One of the best comics series in the last decade came to an end last week. As you’d expect, writer Kieron Gillen and artist Jamie McKelvie have a lot of thoughts about saying goodbye to The Wicked & The Divine.
Way back in January 2014, hot off a well-regarded Young Avengers run, Gillen and McKelvie announced they’d be reuniting with colorist Matt Wilson on an all-new title: The Wicked + The Divine, a killer contemporary fantasy about the pop-punk world of reincarnated gods doomed to a ticking timebomb of fate.
The creative core of Gillen/McKelvie/Wilson was joined by letterer Clayton Cowles and editor Chrissy Williams when the series launched in June 2014. Garnering praise, awards, and a cohort of devoted fans along the way, The Wicked & The Divine became that rarest of things: an end-to-end longform work that kept its creative team together for the whole endeavour.
As Gillen and McKelvie told me on the phone last week, the journey has been a deeply personal experience for all involved. (Matt Wilson was kind enough to answer questions over email.) The three creators spoke about the nuts and bolts of their long collaboration and detailed the hopes, fears, and changes they’ve undergone over the WicDiv cycle.
Narcisse: When The Wicked and The Divine started, you two were coming off Young Avengers. Did you have specific goals for The Wicked + The Divine at the outset of the series? You’d worked together before, obviously.
Did you want to differentiate it from Phongoram or Young Avengers in a specific way? Was there a certain feeling you were trying to capture? Or did you just want to do a cool story about sexy people who dress well?
Kieron Gillen: Do you want to go first on your artistic goals, Jamie? Because you know me, when I start talking about this, it’s usually 40 minutes.
Jamie McKelvie: I mean, one thing we both wanted to do was to create something that encompassed everything that we love. And so, that includes all the superhero stuff and the Phonogram stuff, and everything from comics and music and film and TV and everything that was a statement about us, in that respect.
The other thing we really wanted to do was sustain a big book for several years. We were aware it’s very rare for a team to do. There’s like, Saga and Walking Dead and other things but, generally speaking, there’s not many of them. Even on something like Sandman, there were a bunch of different artists involved. And we wanted this to be our signature book. We did it — nine volumes, as it turns out — and so that was great.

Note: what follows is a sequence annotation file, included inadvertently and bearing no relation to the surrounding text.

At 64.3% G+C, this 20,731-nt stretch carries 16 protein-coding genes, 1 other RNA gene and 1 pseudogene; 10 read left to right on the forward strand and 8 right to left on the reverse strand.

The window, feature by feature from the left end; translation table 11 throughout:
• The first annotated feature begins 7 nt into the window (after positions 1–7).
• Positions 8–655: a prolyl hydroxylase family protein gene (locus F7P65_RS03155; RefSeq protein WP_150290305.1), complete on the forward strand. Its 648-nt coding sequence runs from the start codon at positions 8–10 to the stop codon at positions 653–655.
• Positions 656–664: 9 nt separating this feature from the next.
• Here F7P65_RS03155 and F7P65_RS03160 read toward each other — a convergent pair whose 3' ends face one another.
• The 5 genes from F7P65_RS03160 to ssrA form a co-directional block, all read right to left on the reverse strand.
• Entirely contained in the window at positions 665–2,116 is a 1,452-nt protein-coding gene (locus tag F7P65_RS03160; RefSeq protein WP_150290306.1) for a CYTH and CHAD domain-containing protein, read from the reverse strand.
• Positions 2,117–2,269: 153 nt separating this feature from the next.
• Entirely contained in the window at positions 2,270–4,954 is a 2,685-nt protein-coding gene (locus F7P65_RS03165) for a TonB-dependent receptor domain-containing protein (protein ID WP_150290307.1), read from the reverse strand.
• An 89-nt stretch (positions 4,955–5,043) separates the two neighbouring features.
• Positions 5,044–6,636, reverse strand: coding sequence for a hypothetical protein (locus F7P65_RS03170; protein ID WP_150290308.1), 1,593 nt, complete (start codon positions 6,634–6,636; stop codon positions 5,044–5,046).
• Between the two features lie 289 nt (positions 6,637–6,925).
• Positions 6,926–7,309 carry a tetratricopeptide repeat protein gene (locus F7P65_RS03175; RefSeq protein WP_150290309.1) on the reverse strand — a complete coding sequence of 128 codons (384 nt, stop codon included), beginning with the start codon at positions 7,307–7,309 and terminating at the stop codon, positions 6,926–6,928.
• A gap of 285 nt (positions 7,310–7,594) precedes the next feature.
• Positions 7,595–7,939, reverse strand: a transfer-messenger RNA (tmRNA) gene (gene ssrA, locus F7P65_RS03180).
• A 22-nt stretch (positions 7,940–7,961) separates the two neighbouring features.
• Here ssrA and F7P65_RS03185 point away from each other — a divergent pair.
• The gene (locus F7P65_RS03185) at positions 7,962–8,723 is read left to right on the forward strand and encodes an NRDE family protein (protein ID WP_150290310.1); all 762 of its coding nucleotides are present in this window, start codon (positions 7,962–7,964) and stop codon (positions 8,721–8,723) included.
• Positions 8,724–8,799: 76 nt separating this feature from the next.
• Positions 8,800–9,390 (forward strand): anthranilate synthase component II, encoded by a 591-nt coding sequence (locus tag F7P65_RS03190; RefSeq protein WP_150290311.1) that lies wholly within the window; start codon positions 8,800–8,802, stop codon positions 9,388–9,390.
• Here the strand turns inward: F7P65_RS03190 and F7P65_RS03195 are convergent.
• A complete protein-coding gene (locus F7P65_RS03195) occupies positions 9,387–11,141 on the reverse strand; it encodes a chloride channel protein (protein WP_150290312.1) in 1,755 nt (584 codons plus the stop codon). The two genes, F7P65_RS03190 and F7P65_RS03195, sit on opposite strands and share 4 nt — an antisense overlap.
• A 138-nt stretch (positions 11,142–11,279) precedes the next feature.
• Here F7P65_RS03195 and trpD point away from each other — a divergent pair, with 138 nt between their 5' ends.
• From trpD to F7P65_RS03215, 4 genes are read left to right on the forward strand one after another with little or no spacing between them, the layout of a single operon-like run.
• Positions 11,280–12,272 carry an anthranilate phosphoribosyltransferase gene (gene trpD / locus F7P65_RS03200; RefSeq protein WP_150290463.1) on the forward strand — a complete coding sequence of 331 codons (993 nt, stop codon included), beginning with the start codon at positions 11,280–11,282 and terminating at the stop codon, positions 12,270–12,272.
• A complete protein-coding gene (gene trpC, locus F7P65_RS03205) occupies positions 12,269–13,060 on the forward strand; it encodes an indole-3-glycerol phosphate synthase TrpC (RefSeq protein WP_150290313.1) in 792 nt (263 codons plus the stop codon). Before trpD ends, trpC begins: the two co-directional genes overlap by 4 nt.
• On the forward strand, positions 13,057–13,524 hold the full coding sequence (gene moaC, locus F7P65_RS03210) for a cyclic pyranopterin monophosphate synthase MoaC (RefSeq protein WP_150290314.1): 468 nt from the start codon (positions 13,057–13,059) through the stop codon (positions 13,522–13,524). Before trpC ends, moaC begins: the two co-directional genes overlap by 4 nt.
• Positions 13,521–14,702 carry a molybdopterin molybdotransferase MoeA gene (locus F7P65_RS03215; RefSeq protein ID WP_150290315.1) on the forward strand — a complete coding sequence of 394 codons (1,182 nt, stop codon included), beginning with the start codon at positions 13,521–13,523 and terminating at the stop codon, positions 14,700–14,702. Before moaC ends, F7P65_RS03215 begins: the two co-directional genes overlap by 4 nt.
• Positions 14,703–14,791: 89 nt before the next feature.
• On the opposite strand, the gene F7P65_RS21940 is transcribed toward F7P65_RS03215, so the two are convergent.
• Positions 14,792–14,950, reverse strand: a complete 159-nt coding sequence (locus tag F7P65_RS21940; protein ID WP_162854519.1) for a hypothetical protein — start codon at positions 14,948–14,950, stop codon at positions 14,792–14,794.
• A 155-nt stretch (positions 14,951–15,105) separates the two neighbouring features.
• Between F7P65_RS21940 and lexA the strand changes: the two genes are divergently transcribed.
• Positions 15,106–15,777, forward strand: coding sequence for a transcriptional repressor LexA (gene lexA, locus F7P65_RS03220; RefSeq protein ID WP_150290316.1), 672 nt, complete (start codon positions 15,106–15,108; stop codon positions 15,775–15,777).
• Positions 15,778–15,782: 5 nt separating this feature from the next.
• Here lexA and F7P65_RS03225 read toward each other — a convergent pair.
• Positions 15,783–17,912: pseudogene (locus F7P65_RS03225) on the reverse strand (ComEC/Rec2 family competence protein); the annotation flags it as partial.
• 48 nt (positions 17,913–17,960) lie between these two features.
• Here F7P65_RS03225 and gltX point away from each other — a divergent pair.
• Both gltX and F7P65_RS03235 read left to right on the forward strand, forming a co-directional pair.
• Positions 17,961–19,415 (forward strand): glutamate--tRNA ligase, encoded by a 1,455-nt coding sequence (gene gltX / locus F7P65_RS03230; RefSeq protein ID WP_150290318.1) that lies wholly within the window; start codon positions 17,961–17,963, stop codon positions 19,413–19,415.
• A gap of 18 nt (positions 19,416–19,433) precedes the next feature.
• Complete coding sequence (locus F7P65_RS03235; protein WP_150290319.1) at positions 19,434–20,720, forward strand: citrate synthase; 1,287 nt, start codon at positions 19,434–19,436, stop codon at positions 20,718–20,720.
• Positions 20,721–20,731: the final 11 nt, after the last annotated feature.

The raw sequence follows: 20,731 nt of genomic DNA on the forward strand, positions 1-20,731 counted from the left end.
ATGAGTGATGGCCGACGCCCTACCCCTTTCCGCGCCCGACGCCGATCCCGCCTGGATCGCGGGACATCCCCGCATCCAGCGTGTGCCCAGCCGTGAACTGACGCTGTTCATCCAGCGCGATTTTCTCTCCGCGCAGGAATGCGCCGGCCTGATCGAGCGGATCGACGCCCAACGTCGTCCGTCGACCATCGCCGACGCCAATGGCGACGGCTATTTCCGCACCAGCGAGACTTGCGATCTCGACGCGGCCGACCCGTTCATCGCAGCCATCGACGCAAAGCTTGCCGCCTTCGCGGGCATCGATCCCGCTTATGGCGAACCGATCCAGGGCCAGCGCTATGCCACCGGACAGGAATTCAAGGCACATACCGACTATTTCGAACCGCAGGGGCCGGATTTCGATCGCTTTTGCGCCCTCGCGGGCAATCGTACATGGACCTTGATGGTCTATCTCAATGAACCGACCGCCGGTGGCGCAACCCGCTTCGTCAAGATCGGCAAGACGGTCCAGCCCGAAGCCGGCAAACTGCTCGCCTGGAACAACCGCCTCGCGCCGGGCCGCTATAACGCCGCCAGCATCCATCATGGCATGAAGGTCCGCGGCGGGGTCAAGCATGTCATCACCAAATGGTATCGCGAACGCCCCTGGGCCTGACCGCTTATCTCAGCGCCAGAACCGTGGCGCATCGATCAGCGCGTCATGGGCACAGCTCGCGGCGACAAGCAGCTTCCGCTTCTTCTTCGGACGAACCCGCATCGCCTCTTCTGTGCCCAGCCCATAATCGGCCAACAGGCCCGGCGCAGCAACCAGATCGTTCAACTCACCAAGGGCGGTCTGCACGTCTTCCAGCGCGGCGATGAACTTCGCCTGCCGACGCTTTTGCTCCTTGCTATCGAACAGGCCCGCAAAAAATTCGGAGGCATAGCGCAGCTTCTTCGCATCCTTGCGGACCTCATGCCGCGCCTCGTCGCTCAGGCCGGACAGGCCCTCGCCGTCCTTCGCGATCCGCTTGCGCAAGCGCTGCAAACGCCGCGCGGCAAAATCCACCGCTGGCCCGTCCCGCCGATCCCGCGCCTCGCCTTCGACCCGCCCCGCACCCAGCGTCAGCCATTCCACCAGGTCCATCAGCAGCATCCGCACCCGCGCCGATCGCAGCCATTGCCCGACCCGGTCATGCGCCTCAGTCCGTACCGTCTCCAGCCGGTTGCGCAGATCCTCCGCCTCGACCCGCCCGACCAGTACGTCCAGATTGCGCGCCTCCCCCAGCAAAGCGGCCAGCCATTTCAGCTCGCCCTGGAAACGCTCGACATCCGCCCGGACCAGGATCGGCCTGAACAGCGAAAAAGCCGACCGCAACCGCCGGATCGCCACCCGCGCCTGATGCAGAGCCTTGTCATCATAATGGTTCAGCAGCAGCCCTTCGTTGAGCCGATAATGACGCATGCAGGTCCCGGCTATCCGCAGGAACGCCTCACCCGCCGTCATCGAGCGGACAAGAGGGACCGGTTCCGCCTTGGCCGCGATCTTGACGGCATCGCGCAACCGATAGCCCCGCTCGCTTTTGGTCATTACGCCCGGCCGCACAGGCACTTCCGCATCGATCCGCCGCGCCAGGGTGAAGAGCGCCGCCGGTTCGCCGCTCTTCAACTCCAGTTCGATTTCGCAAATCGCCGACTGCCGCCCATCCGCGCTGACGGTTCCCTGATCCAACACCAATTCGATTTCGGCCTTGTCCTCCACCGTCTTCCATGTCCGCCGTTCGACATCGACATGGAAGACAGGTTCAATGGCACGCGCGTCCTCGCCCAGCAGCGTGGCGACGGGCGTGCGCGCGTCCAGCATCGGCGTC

Matt Wilson: The only goal from the outset, that I can recall, was that we had just got done doing a year of superhero comics together and that Kieron and Jamie wanted our gods’ powers to look different than the normal superhero powers that you might see in a mainstream comic book. So, that was my one overarching mandate for the colours.
The colours for the powers had to be inventive, and reflect elements associated with the nature of that god, as well as the kind of pop star each particular character was. Then that rule dictated what I did with most of the rest of the colours in the book.
I was really conscious of when and where the god’s powers and performances showed up in an issue, and then I made sure to construct all the palettes around those powers with maximum visual impact in mind. So, if I knew Luci’s red fire was coming up, I’d be sure to keep away from reds before, and be sure that most colours were pretty muted. Then when you turn a page and her powers are in full force, the contrast between hues and saturations made the powers seem that much more vibrant.
Gillen: On the one hand, there’s the artistic goals, “What does the book do?” And then there’s actually the creator goals, which are what you want from it yourself. I wanted to have a big, signature work that actually sold [well]. Of all my hero figures, most of them are writers, people like the 90s Vertigo crowd, and only some of them have that.
I was thinking that I don’t have what [Garth] Ennis has [with Preacher], a big work you can put in the middle of my name. “Kieron ‘The Wicked & The Divine’ Gillen.” I wanted that by the time I was 40.
I was like, “No, I want to take a big swing at something.” And so WicDiv was that. For the first time in our career, we knew we had some audience attention so we have a chance. If you launch at a certain number, it’s possible to work out where you’ll roughly be at by issue 40.
That’s how sales works. We knew it was a once-in-a-career chance. So we were definitely aiming big. I said to Jamie, “Let’s pour everything we love into it.” And for me, I was like five years older than Jamie and I was explicitly setting fire to my youth. “I’m 38. By the time this is over I’ll be 43.”
Narcisse: Were you thinking about getting ready for a midlife crisis, then?